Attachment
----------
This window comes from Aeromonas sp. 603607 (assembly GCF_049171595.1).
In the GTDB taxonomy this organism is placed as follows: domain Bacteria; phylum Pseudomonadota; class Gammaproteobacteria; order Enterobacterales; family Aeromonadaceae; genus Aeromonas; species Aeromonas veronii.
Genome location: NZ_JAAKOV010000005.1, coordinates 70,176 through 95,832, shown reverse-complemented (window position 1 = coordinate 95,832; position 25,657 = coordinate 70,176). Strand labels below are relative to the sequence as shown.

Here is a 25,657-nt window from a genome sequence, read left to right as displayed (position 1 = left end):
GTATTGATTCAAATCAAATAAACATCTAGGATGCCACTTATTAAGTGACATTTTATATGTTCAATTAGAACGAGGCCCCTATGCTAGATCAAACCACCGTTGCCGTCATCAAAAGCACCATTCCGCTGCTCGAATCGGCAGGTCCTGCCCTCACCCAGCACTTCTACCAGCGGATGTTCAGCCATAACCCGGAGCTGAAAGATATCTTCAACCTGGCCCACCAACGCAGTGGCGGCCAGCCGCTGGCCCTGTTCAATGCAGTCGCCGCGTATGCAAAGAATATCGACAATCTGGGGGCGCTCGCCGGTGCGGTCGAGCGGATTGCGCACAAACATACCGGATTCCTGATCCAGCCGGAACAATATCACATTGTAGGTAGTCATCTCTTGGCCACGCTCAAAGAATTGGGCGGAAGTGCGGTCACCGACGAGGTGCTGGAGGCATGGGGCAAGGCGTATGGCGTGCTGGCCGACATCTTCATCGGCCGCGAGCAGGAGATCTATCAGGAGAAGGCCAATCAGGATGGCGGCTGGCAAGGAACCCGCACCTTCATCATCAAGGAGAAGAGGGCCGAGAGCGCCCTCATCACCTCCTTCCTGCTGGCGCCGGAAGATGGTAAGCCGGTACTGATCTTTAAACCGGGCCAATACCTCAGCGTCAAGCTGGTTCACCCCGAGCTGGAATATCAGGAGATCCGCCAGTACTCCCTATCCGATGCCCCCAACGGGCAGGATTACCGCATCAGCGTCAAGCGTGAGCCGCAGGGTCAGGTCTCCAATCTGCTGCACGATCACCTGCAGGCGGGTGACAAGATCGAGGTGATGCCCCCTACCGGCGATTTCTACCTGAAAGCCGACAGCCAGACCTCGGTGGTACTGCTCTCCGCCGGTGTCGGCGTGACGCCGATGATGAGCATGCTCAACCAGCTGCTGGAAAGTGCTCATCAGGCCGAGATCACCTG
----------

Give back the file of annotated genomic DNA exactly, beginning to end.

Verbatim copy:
This window comes from Aeromonas sp. 603607 (assembly GCF_049171595.1).
In the GTDB taxonomy this organism is placed as follows: domain Bacteria; phylum Pseudomonadota; class Gammaproteobacteria; order Enterobacterales; family Aeromonadaceae; genus Aeromonas; species Aeromonas veronii.
Genome location: NZ_JAAKOV010000005.1, coordinates 70,176 through 95,832, shown reverse-complemented (window position 1 = coordinate 95,832; position 25,657 = coordinate 70,176). Strand labels below are relative to the sequence as shown.

Here is a 25,657-nt window from a genome sequence, read left to right as displayed (position 1 = left end):
GTATTGATTCAAATCAAATAAACATCTAGGATGCCACTTATTAAGTGACATTTTATATGTTCAATTAGAACGAGGCCCCTATGCTAGATCAAACCACCGTTGCCGTCATCAAAAGCACCATTCCGCTGCTCGAATCGGCAGGTCCTGCCCTCACCCAGCACTTCTACCAGCGGATGTTCAGCCATAACCCGGAGCTGAAAGATATCTTCAACCTGGCCCACCAACGCAGTGGCGGCCAGCCGCTGGCCCTGTTCAATGCAGTCGCCGCGTATGCAAAGAATATCGACAATCTGGGGGCGCTCGCCGGTGCGGTCGAGCGGATTGCGCACAAACATACCGGATTCCTGATCCAGCCGGAACAATATCACATTGTAGGTAGTCATCTCTTGGCCACGCTCAAAGAATTGGGCGGAAGTGCGGTCACCGACGAGGTGCTGGAGGCATGGGGCAAGGCGTATGGCGTGCTGGCCGACATCTTCATCGGCCGCGAGCAGGAGATCTATCAGGAGAAGGCCAATCAGGATGGCGGCTGGCAAGGAACCCGCACCTTCATCATCAAGGAGAAGAGGGCCGAGAGCGCCCTCATCACCTCCTTCCTGCTGGCGCCGGAAGATGGTAAGCCGGTACTGATCTTTAAACCGGGCCAATACCTCAGCGTCAAGCTGGTTCACCCCGAGCTGGAATATCAGGAGATCCGCCAGTACTCCCTATCCGATGCCCCCAACGGGCAGGATTACCGCATCAGCGTCAAGCGTGAGCCGCAGGGTCAGGTCTCCAATCTGCTGCACGATCACCTGCAGGCGGGTGACAAGATCGAGGTGATGCCCCCTACCGGCGATTTCTACCTGAAAGCCGACAGCCAGACCTCGGTGGTACTGCTCTCCGCCGGTGTCGGCGTGACGCCGATGATGAGCATGCTCAACCAGCTGCTGGAAAGTGCTCATCAGGCCGAGATCACCTG